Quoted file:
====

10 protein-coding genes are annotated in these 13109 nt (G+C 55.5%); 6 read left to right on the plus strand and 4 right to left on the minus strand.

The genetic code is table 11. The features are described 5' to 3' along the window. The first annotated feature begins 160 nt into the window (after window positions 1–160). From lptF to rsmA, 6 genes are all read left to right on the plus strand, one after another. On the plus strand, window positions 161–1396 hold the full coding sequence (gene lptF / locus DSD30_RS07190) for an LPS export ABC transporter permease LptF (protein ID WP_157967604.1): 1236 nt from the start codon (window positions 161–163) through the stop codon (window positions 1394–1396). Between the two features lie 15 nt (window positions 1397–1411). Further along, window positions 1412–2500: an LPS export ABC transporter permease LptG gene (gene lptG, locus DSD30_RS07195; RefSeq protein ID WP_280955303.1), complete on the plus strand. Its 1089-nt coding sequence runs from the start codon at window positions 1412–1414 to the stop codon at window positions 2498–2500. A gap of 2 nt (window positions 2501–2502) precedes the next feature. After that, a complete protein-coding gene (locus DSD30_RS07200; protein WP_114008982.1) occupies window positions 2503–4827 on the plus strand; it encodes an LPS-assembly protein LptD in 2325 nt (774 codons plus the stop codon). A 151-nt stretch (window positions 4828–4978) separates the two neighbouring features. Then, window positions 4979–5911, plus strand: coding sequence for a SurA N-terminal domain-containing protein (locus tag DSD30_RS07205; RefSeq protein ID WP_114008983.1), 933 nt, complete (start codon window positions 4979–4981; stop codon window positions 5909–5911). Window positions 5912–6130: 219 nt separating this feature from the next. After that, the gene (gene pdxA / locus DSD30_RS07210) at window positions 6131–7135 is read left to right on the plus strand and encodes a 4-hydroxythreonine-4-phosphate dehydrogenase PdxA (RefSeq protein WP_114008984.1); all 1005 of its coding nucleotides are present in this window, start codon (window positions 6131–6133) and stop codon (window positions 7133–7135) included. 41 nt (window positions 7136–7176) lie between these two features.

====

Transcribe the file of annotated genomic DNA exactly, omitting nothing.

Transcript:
10 protein-coding genes are annotated in these 13109 nt (G+C 55.5%); 6 read left to right on the plus strand and 4 right to left on the minus strand.

The genetic code is table 11. The features are described 5' to 3' along the window. The first annotated feature begins 160 nt into the window (after window positions 1–160). From lptF to rsmA, 6 genes are all read left to right on the plus strand, one after another. On the plus strand, window positions 161–1396 hold the full coding sequence (gene lptF / locus DSD30_RS07190) for an LPS export ABC transporter permease LptF (protein ID WP_157967604.1): 1236 nt from the start codon (window positions 161–163) through the stop codon (window positions 1394–1396). Between the two features lie 15 nt (window positions 1397–1411). Further along, window positions 1412–2500: an LPS export ABC transporter permease LptG gene (gene lptG, locus DSD30_RS07195; RefSeq protein ID WP_280955303.1), complete on the plus strand. Its 1089-nt coding sequence runs from the start codon at window positions 1412–1414 to the stop codon at window positions 2498–2500. A gap of 2 nt (window positions 2501–2502) precedes the next feature. After that, a complete protein-coding gene (locus DSD30_RS07200; protein WP_114008982.1) occupies window positions 2503–4827 on the plus strand; it encodes an LPS-assembly protein LptD in 2325 nt (774 codons plus the stop codon). A 151-nt stretch (window positions 4828–4978) separates the two neighbouring features. Then, window positions 4979–5911, plus strand: coding sequence for a SurA N-terminal domain-containing protein (locus tag DSD30_RS07205; RefSeq protein ID WP_114008983.1), 933 nt, complete (start codon window positions 4979–4981; stop codon window positions 5909–5911). Window positions 5912–6130: 219 nt separating this feature from the next. After that, the gene (gene pdxA / locus DSD30_RS07210) at window positions 6131–7135 is read left to right on the plus strand and encodes a 4-hydroxythreonine-4-phosphate dehydrogenase PdxA (RefSeq protein WP_114008984.1); all 1005 of its coding nucleotides are present in this window, start codon (window positions 6131–6133) and stop codon (window positions 7133–7135) included. 41 nt (window positions 7136–7176) lie between these two features.